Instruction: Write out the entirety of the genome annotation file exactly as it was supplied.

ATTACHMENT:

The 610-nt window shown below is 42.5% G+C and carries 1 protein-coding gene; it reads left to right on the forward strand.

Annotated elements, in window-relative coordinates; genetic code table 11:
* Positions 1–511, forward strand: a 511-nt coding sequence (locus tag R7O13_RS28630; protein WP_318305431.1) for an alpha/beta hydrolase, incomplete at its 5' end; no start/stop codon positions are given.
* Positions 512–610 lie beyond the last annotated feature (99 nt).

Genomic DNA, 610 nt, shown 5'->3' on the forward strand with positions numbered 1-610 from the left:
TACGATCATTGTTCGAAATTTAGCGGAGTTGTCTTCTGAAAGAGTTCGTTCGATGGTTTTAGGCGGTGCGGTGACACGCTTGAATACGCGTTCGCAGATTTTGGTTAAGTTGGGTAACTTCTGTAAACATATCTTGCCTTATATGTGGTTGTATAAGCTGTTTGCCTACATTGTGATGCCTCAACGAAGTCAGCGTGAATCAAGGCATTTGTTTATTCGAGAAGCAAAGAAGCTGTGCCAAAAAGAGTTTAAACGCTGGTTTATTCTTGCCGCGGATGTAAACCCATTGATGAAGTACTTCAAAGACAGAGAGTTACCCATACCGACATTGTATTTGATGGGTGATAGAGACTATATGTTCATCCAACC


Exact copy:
The 610-nt window shown below is 42.5% G+C and carries 1 protein-coding gene; it reads left to right on the forward strand.

Annotated elements, in window-relative coordinates; genetic code table 11:
* Positions 1–511, forward strand: a 511-nt coding sequence (locus tag R7O13_RS28630; protein WP_318305431.1) for an alpha/beta hydrolase, incomplete at its 5' end; no start/stop codon positions are given.
* Positions 512–610 lie beyond the last annotated feature (99 nt).

Genomic DNA, 610 nt, shown 5'->3' on the forward strand with positions numbered 1-610 from the left:
TACGATCATTGTTCGAAATTTAGCGGAGTTGTCTTCTGAAAGAGTTCGTTCGATGGTTTTAGGCGGTGCGGTGACACGCTTGAATACGCGTTCGCAGATTTTGGTTAAGTTGGGTAACTTCTGTAAACATATCTTGCCTTATATGTGGTTGTATAAGCTGTTTGCCTACATTGTGATGCCTCAACGAAGTCAGCGTGAATCAAGGCATTTGTTTATTCGAGAAGCAAAGAAGCTGTGCCAAAAAGAGTTTAAACGCTGGTTTATTCTTGCCGCGGATGTAAACCCATTGATGAAGTACTTCAAAGACAGAGAGTTACCCATACCGACATTGTATTTGATGGGTGATAGAGACTATATGTTCATCCAACC